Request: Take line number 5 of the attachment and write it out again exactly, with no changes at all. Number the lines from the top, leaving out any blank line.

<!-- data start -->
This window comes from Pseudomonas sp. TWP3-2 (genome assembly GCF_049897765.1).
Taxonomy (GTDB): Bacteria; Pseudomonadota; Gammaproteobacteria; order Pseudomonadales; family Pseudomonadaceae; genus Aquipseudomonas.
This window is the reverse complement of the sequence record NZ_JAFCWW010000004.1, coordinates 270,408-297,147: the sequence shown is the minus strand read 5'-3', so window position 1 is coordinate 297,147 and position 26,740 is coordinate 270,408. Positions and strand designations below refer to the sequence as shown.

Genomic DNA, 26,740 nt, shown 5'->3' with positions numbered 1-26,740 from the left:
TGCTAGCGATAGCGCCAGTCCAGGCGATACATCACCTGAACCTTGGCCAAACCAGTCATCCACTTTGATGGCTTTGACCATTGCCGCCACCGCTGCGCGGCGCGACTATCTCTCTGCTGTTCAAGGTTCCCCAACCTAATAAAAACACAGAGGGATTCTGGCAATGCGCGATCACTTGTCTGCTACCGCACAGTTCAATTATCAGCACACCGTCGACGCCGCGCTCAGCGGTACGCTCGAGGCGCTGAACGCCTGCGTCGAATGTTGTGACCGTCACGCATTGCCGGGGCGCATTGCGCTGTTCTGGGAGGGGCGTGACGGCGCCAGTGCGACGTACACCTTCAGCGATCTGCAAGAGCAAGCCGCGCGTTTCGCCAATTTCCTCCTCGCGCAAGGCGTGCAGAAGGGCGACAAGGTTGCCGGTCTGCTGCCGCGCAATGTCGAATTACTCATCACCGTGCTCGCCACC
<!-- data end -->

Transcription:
TGCTAGCGATAGCGCCAGTCCAGGCGATACATCACCTGAACCTTGGCCAAACCAGTCATCCACTTTGATGGCTTTGACCATTGCCGCCACCGCTGCGCGGCGCGACTATCTCTCTGCTGTTCAAGGTTCCCCAACCTAATAAAAACACAGAGGGATTCTGGCAATGCGCGATCACTTGTCTGCTACCGCACAGTTCAATTATCAGCACACCGTCGACGCCGCGCTCAGCGGTACGCTCGAGGCGCTGAACGCCTGCGTCGAATGTTGTGACCGTCACGCATTGCCGGGGCGCATTGCGCTGTTCTGGGAGGGGCGTGACGGCGCCAGTGCGACGTACACCTTCAGCGATCTGCAAGAGCAAGCCGCGCGTTTCGCCAATTTCCTCCTCGCGCAAGGCGTGCAGAAGGGCGACAAGGTTGCCGGTCTGCTGCCGCGCAATGTCGAATTACTCATCACCGTGCTCGCCACC